In the IELTS Academic Writing Task 1 you need to be comfortable writing about statistics and trends in data. If you can’t do this effectively, your Task Achievement will be low. People often struggle to find the right vocabulary to accurately describe trends in data so we thought we’d help you with this post.
On this page you can:
- Learn useful verbs, nouns, adjectives and adverbs for discussing trends.
- Practice using this vocabulary to write individual sentences.
- Practice writing a Task 1 style report about statistics and check it against one prepared by us.
It will boost your vocabulary band score if you use both verb and noun phrases to describe statistics. so first of all let’s have a look at some examples of vocabulary you could use.
These adjectives can be used with noun phrases to show a big change.
dramatic / vast / impressive / huge
Notice the form of the sentence ‘There was… (noun phrase) in…’ – this is a good way to start the sentence – later on we’ll practice this type of sentence.
These adjectives can be used with noun phrases to show a small change.
slight / small / gradual
These adverbs can be used with verb phrases to show a big change.
dramatically / impressively / sharply
These adverbs can be used with verb phrases to show a small change
Slightly / slowly / gradually
Watch out for the following common mistakes that people make.
- People often make mistakes with verb tense. If the data is about the past, such as the sale of cars between 2000 and 2005, then you must use the past tense of the verb. E.g. decline becomes declined
- All of the noun phrases above are countable and need the indefinite article ‘a’. Forgetting the article could affect your grammar band score.
Look at the following sentences. Some are correct whilst others contain mistakes. Can you tell which ones are wrong and why?
- There was a slight rising in the cost of fuel at the beginning of winter.
- In October the number of tourists was a plummet .
- The proportion of people using the bus in June increased slightly, whereas, those travelling by car fell impressively.
- There was huge increase in the production of tea in the 19th century.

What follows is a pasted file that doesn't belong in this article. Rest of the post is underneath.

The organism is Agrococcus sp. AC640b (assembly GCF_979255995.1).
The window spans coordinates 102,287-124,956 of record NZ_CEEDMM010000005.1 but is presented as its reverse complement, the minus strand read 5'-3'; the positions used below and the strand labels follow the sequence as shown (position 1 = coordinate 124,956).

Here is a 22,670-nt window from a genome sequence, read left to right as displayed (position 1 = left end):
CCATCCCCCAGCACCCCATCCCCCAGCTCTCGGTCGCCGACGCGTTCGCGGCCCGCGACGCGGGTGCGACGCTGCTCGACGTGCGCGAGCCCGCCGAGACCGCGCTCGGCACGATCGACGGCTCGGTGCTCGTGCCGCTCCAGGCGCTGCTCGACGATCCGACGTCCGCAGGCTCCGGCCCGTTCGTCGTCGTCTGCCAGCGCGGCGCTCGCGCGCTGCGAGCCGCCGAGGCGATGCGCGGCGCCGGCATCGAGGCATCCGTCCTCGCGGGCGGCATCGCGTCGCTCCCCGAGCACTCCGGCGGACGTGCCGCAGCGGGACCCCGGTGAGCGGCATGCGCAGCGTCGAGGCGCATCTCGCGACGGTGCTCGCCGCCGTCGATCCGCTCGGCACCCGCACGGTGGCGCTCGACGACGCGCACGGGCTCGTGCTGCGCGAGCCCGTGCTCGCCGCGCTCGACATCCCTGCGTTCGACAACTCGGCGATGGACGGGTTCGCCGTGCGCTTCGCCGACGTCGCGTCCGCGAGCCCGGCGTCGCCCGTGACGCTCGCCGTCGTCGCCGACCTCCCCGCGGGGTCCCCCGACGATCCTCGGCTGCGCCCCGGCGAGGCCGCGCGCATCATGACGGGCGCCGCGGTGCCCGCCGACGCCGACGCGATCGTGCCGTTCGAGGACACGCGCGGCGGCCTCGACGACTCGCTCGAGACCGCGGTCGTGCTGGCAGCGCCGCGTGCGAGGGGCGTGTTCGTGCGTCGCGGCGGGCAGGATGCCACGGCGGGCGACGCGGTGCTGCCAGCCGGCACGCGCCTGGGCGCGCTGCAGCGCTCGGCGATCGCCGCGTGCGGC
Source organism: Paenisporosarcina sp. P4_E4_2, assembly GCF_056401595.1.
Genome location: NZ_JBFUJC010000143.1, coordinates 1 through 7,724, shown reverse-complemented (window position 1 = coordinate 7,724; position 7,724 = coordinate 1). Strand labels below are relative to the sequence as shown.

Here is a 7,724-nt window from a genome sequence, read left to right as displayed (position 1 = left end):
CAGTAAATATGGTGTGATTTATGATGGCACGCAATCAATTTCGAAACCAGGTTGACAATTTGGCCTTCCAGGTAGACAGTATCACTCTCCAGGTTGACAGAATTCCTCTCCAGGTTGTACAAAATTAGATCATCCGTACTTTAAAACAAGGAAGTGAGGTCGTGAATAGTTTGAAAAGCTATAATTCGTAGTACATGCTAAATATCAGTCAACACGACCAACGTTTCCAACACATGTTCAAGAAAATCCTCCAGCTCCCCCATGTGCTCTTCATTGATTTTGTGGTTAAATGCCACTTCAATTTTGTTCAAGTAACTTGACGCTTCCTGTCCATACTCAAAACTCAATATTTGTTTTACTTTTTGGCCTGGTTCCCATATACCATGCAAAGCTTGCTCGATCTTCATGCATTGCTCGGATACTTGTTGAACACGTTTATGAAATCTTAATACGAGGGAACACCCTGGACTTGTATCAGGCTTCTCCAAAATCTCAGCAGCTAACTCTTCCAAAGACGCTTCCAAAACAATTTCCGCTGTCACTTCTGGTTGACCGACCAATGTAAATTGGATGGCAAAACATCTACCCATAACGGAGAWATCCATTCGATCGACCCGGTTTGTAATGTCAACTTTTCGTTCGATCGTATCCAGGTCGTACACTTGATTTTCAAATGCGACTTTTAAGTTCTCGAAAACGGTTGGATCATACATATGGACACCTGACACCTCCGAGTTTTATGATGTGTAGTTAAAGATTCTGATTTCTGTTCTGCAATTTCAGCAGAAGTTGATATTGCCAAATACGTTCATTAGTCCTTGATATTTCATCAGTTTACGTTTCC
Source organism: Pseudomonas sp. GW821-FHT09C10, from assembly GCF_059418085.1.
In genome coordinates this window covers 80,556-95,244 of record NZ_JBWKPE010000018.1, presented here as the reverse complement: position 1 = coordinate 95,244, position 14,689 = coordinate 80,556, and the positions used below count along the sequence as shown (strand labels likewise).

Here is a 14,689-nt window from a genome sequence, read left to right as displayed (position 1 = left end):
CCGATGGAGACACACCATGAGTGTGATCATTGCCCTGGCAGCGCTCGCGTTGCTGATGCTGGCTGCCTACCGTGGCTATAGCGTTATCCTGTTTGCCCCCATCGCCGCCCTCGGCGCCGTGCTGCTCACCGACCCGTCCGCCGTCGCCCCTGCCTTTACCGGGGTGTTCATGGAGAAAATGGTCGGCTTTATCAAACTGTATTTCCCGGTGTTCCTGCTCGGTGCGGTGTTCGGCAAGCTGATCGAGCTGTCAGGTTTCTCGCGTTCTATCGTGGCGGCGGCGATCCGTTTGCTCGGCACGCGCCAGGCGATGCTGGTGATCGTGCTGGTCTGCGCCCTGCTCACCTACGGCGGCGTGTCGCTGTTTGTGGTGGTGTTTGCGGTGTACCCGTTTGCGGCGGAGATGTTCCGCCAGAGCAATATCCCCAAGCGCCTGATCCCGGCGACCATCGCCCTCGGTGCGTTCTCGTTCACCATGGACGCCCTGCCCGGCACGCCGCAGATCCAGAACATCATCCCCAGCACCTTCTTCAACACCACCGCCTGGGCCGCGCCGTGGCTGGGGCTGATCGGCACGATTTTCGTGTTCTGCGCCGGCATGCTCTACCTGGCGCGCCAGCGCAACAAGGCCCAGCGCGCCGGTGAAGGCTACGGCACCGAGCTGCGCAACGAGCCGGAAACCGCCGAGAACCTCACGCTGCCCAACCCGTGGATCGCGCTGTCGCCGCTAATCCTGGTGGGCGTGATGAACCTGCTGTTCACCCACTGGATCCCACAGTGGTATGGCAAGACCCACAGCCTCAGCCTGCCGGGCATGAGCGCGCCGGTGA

- Next year it is projected that the numbers of people using social media will fall gradual.
There was a slight rise in the cost of fuel at the beginning of winter.
The wrong form of the verb ‘rise’ is used.
‘In October the number of tourists plummeted’ .
‘There was a plummet in the number of tourists in October’.
There was a huge increase in the production of tea in the 19th century.
The article ‘a’ should be used before ‘huge increase’.
Next year it is projected that the numbers of people using social media will fall gradually.
The adverb ‘gradually’ should be used to describe the verb ‘fall’
Practice Task 2
The following sentences contain verb phrases to describe statistics. Rewrite them with noun phrases.
For example – The number rose. / There was a rise in the number.
- The price of cat food surged from $1.50 to $2.00 a can in late 2010
- The price of oil dropped steadily towards the end of the decade.
- The number of people moving to the city remained steady during the period.
- The government reduced subsidies and prices fluctuated wildly for the rest of the year.
- The percentage of people travelling to work by bus increased dramatically from 11% to 23% while the percentage using cars dropped slightly to 18%.
The graph below shows the price of apples and oranges between 1999 and 2003. Write a short report about the change in the price of apples and oranges shown in the graph. Make sure you use both verb and noun phrases in your description. When you have finished check the IELTSTutors example found below the graph.
In 1999 apples cost $5 per kilo, however, in the following year there was a drastic decrease in the price to only $1, the lowest price for apples over the whole period. Between 2000 and 2002 the price recovered to an extent, climbing from $1 to $3. In the last year of the period there was a sharp increase in the cost to $7, $2 more than at the start of the period.
On the other hand, the price of oranges more or less followed the opposite trend. The price was low in 1999 at only $2. However, the following year it rose impressively to $5. Between 2000 and 2001 there was a steady increase in the cost to $6. This was the highest price that oranges achieved over the whole period. The following year the cost declined sharply to $3 and in the final year oranges lost another 50 cents in value to finish the period at $2.50.